Located in the small North East Texas town of Bogota (pronounced Buh-Go-Tuh) – we’re country people, every vowel is soft – my inner child had to preserve this moment via blog.
Spending every weekend with all the people I deeply love has opened my soul in new ways. Growth doesn’t just happen individually. Though it’s incredibly sad we have been unable, for a million different reasons, to bring everyone together when it does happen it is unbelievably satisfying.
These are my people, my family, my ancestors, my history. They shaped me; I model my own aspects of motherhood around the things they taught me. Aren’t we always watching?
After a powerful and heartfelt dialogue, the truth came crashing down on me. For all the years I’d been so focused on justice, the fact of how much my father truly loved my siblings and I was overlooked. It had gotten jumbled up with the negative emotions, with the heaviness of grief. Who knows? Maybe this is the next step toward forgiveness. While my second cousin (a necessary detail because of age differences) sometimes seemed to be sucked into his own grief and recollection of dealing with the literal aftermath of his youngest cousin’s suicide, a valuable lesson of stepping up and doing the right thing was not lost on me. Although the details were painful to hear, even after all these years, the weight of tragedy that has befallen our family is such to renew a commitment in always making sure my family, and others, feel they are not alone.
My uncle looked up to my father; he was devastated by his death; his own kind and patient demeanor just couldn’t get past my dad being gone. He felt somehow responsible, from my understanding, that he wasn’t there for my dad, but I know even if my uncle had voiced these feelings to others he wouldn’t have easily believed he was in no way tied to his older brother’s decisions. But that’s how guilt works, isn’t it? It isn’t always the black and white of actual guilt, it’s the perception of what we believe. That psychology degree is coming in strong today. All this being said, the past cannot be changed but I can clearly see some valuable lessons for the future.
As stories were told regarding the sacrifices my father made for us children and his “perfectionism” – their words, not mine! – I understand even more why I am the way I am. I will say I have admitted to having such lofty expectations of others based on my own value of being a perfectionist it makes life difficult at times. But I’m really trying to curtail the urges. Sometimes the proverbial skeletons in the closet make way for more coats, umbrellas, and miscellaneous crap relegated to a dark space. Every family has them. But the willingness of those who choose to face the uncertainty, tell about it, and answer questions can not be minimized. I’m so blessed to have this time with my brave aunts, cousins, and great aunt. Their stories are memorialized in my writing albeit gray and very parallel to all the other lines of randomness. It’s a blog, not a dissertation.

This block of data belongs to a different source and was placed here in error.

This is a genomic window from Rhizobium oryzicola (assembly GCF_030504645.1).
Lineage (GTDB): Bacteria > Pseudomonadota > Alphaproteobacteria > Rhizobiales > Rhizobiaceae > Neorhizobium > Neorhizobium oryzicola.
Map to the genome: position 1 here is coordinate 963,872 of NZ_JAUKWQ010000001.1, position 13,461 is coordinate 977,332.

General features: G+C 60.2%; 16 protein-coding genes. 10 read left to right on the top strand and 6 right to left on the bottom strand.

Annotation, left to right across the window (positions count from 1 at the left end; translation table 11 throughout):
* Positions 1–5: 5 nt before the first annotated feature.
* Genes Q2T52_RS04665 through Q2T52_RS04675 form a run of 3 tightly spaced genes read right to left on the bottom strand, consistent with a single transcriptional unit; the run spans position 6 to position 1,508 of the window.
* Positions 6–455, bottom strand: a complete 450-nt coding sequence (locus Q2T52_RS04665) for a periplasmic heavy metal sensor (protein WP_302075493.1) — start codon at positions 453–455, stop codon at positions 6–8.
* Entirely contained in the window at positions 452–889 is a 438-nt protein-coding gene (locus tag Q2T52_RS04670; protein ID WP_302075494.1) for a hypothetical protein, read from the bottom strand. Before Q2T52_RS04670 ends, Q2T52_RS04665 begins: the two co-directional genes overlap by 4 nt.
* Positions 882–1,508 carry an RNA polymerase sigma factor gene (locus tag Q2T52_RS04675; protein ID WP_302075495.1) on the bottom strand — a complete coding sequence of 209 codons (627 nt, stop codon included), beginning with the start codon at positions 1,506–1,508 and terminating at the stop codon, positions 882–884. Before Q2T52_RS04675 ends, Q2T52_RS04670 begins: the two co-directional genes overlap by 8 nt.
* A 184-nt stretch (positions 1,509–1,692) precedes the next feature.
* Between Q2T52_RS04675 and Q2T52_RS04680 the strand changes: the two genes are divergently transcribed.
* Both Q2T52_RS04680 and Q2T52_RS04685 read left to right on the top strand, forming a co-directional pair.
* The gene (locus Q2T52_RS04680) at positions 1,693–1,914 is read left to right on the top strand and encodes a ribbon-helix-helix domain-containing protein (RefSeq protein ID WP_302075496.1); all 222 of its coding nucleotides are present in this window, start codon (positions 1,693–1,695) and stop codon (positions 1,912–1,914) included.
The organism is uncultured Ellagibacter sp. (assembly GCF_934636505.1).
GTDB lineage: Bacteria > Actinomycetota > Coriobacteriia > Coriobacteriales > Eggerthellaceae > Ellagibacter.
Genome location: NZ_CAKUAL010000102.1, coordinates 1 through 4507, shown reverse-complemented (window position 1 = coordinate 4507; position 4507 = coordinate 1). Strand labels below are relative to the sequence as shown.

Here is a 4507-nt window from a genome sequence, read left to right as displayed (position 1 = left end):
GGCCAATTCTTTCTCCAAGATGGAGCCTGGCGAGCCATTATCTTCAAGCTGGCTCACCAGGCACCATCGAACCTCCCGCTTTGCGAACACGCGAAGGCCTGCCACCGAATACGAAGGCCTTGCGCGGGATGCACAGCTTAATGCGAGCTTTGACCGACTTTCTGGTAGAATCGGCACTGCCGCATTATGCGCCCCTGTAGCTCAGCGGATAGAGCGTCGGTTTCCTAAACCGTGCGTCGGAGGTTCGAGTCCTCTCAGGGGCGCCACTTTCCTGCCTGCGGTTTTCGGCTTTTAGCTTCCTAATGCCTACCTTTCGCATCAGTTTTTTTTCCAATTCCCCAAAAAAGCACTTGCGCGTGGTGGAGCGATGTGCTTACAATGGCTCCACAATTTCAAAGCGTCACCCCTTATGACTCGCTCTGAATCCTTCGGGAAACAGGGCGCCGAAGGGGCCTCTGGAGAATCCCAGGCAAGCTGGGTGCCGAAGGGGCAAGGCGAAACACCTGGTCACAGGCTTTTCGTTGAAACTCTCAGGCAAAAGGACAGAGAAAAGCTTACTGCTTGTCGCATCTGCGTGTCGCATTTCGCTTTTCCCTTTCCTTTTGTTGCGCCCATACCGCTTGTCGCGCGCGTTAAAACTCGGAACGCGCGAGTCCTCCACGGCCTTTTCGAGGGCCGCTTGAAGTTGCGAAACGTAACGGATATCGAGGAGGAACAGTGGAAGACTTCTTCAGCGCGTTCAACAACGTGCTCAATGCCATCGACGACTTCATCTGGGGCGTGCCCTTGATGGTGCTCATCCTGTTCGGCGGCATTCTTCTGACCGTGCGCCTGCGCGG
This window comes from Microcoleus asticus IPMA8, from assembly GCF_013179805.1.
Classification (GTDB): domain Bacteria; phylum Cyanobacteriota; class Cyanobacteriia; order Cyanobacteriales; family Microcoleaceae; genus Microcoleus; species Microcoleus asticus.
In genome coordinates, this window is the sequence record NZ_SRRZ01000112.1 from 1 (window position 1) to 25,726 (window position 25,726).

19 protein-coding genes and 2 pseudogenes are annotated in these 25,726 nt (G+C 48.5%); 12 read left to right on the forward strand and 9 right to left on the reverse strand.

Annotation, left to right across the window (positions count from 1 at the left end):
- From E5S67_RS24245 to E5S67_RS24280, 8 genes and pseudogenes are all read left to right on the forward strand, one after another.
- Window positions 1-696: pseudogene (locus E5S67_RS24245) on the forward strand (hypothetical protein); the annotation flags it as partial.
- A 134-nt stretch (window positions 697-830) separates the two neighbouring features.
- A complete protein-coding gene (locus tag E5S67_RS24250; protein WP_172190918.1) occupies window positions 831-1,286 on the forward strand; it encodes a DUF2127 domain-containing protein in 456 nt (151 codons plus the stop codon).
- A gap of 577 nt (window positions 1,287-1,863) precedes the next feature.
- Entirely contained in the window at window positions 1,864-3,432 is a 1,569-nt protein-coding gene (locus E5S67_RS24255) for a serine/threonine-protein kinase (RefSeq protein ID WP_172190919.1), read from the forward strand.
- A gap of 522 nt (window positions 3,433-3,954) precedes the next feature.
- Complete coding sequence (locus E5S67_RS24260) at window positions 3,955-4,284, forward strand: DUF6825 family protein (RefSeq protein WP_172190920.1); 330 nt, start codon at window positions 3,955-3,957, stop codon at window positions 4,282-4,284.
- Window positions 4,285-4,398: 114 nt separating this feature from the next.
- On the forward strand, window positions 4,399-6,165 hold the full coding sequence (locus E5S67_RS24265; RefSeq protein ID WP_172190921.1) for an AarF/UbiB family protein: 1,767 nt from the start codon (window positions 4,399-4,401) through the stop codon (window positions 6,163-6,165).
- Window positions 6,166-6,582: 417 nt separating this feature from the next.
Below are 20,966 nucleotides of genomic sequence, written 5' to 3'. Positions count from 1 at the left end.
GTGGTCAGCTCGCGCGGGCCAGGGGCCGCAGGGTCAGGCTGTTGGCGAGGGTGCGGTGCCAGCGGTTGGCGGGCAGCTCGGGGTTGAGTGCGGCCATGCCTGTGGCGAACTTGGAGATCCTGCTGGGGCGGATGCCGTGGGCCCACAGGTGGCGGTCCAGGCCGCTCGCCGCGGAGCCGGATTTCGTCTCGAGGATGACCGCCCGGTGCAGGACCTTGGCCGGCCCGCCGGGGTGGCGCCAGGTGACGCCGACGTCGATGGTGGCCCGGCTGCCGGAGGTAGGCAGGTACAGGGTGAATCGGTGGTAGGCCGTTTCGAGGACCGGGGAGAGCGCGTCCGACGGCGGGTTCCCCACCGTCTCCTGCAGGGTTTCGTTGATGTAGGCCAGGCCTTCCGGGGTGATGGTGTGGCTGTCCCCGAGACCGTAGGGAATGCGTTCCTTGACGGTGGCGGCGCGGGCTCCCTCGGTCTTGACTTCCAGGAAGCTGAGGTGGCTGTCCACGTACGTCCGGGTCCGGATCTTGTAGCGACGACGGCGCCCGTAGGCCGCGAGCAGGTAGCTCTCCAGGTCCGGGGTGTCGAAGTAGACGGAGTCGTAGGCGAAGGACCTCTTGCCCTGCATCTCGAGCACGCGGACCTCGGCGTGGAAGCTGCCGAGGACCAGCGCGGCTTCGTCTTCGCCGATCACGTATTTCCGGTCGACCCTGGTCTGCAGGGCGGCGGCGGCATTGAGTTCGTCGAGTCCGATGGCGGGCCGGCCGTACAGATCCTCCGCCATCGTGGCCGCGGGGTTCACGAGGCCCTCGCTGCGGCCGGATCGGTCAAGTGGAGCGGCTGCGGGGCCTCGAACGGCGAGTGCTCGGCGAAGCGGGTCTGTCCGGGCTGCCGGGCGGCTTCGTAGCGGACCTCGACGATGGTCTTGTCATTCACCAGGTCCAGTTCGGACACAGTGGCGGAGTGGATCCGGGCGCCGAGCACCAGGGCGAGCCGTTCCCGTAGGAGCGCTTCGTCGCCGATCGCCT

Admittedly, during the hardest moments of conversation, I found myself re-centering my thoughts on what I could touch and feel in a very literal sense. My fear was that by becoming invested in another’s memories I would take on those feelings as I so often do. The reminder I am not a rescuer circled in my mind; I think I did well because I was able to stay removed even when sobs threatened to explode from my cousin’s chest. Later that night there was a self-congratulatory moment for being brave and refraining from the immediate desire to run away. It’s funny (only to me, I’m sure) how I’ve been desperate to hear these recounts yet also a little panicky I won’t be able to appreciate them. How can that be? I’m the most accepting person I know! The small nods to my father’s cooking skills, his desire to encourage our schoolwork despite his own childhood struggles with dyslexia, and his exceptional housekeeping goals are a testament to things I deem important still. Please don’t take this to mean if you can’t cook well, hate education, and suck at cleaning I dislike you or we can’t be friends. I just may not visit often. Kidding! And as I write, errr type, these lines, I realize so clearly I’m the apple who didn’t fall very far from the tree. In closing, this lengthy post has gone many directions. Perhaps you have chosen to locate any italicized sentences and only read those for a daily dose of humor then move on with your business. Fair enough. However, for any who have stuck with me until the bitter end, thank you.
I ask you –
Do you have a family storyteller or history re-liver?
Hope you all have the most joyful Thanksgiving! This year may be quite different than all the years previously, but there’s thankfulness to be found in every single day. Wishing you and yours the best!